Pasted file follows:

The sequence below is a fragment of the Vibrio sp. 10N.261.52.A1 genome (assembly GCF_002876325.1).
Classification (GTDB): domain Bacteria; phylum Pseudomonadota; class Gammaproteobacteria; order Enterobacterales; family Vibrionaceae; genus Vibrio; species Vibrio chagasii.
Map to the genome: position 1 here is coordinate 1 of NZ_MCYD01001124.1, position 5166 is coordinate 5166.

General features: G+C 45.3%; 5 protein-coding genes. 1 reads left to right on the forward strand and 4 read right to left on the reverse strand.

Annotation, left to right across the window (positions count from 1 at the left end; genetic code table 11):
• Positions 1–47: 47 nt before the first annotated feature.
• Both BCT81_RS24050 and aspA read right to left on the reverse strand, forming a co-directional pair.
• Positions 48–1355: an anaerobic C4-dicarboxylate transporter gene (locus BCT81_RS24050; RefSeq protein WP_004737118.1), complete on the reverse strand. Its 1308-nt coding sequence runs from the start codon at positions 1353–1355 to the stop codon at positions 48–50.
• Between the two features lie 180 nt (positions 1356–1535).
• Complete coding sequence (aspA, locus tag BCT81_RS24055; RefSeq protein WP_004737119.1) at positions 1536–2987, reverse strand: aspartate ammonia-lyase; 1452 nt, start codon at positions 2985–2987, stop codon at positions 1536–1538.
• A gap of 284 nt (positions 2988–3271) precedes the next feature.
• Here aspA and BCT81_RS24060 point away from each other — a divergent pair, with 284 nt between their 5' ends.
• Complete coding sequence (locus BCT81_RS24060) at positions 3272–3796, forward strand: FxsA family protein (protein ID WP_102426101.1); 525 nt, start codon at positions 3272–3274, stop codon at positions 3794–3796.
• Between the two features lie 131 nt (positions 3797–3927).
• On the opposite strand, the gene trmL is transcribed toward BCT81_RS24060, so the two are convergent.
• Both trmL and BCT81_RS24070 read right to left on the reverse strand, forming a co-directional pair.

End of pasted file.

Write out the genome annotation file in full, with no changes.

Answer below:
The sequence below is a fragment of the Vibrio sp. 10N.261.52.A1 genome (assembly GCF_002876325.1).
Classification (GTDB): domain Bacteria; phylum Pseudomonadota; class Gammaproteobacteria; order Enterobacterales; family Vibrionaceae; genus Vibrio; species Vibrio chagasii.
Map to the genome: position 1 here is coordinate 1 of NZ_MCYD01001124.1, position 5166 is coordinate 5166.

General features: G+C 45.3%; 5 protein-coding genes. 1 reads left to right on the forward strand and 4 read right to left on the reverse strand.

Annotation, left to right across the window (positions count from 1 at the left end; genetic code table 11):
• Positions 1–47: 47 nt before the first annotated feature.
• Both BCT81_RS24050 and aspA read right to left on the reverse strand, forming a co-directional pair.
• Positions 48–1355: an anaerobic C4-dicarboxylate transporter gene (locus BCT81_RS24050; RefSeq protein WP_004737118.1), complete on the reverse strand. Its 1308-nt coding sequence runs from the start codon at positions 1353–1355 to the stop codon at positions 48–50.
• Between the two features lie 180 nt (positions 1356–1535).
• Complete coding sequence (aspA, locus tag BCT81_RS24055; RefSeq protein WP_004737119.1) at positions 1536–2987, reverse strand: aspartate ammonia-lyase; 1452 nt, start codon at positions 2985–2987, stop codon at positions 1536–1538.
• A gap of 284 nt (positions 2988–3271) precedes the next feature.
• Here aspA and BCT81_RS24060 point away from each other — a divergent pair, with 284 nt between their 5' ends.
• Complete coding sequence (locus BCT81_RS24060) at positions 3272–3796, forward strand: FxsA family protein (protein ID WP_102426101.1); 525 nt, start codon at positions 3272–3274, stop codon at positions 3794–3796.
• Between the two features lie 131 nt (positions 3797–3927).
• On the opposite strand, the gene trmL is transcribed toward BCT81_RS24060, so the two are convergent.
• Both trmL and BCT81_RS24070 read right to left on the reverse strand, forming a co-directional pair.